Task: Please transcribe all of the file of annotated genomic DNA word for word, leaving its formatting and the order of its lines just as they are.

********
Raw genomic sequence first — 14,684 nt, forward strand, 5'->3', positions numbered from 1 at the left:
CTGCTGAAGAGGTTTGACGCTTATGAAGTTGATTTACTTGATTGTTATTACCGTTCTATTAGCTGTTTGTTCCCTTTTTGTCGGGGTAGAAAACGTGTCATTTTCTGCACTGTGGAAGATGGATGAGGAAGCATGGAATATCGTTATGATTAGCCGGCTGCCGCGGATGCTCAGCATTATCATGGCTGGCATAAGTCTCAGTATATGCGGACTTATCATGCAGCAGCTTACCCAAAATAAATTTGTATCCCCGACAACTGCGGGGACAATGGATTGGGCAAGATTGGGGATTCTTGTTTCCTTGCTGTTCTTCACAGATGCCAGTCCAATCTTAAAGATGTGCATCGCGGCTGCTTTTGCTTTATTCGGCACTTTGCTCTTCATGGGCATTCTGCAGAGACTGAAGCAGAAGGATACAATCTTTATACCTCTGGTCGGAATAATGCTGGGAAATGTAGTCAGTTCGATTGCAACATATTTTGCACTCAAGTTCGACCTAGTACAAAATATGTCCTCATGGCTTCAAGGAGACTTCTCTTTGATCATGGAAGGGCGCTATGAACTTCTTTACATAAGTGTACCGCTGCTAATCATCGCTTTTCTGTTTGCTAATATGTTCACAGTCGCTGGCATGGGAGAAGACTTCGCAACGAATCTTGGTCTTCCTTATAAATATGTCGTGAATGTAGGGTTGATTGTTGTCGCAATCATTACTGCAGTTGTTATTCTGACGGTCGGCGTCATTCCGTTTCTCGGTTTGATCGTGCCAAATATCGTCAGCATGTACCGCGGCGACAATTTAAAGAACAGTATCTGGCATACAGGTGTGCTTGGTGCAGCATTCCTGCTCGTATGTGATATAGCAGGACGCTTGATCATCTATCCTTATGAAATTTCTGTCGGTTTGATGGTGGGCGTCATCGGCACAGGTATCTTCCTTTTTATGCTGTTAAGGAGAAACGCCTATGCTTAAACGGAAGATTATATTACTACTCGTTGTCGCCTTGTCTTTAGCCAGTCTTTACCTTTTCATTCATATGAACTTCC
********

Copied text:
Raw genomic sequence first — 14,684 nt, forward strand, 5'->3', positions numbered from 1 at the left:
CTGCTGAAGAGGTTTGACGCTTATGAAGTTGATTTACTTGATTGTTATTACCGTTCTATTAGCTGTTTGTTCCCTTTTTGTCGGGGTAGAAAACGTGTCATTTTCTGCACTGTGGAAGATGGATGAGGAAGCATGGAATATCGTTATGATTAGCCGGCTGCCGCGGATGCTCAGCATTATCATGGCTGGCATAAGTCTCAGTATATGCGGACTTATCATGCAGCAGCTTACCCAAAATAAATTTGTATCCCCGACAACTGCGGGGACAATGGATTGGGCAAGATTGGGGATTCTTGTTTCCTTGCTGTTCTTCACAGATGCCAGTCCAATCTTAAAGATGTGCATCGCGGCTGCTTTTGCTTTATTCGGCACTTTGCTCTTCATGGGCATTCTGCAGAGACTGAAGCAGAAGGATACAATCTTTATACCTCTGGTCGGAATAATGCTGGGAAATGTAGTCAGTTCGATTGCAACATATTTTGCACTCAAGTTCGACCTAGTACAAAATATGTCCTCATGGCTTCAAGGAGACTTCTCTTTGATCATGGAAGGGCGCTATGAACTTCTTTACATAAGTGTACCGCTGCTAATCATCGCTTTTCTGTTTGCTAATATGTTCACAGTCGCTGGCATGGGAGAAGACTTCGCAACGAATCTTGGTCTTCCTTATAAATATGTCGTGAATGTAGGGTTGATTGTTGTCGCAATCATTACTGCAGTTGTTATTCTGACGGTCGGCGTCATTCCGTTTCTCGGTTTGATCGTGCCAAATATCGTCAGCATGTACCGCGGCGACAATTTAAAGAACAGTATCTGGCATACAGGTGTGCTTGGTGCAGCATTCCTGCTCGTATGTGATATAGCAGGACGCTTGATCATCTATCCTTATGAAATTTCTGTCGGTTTGATGGTGGGCGTCATCGGCACAGGTATCTTCCTTTTTATGCTGTTAAGGAGAAACGCCTATGCTTAAACGGAAGATTATATTACTACTCGTTGTCGCCTTGTCTTTAGCCAGTCTTTACCTTTTCATTCATATGAACTTCC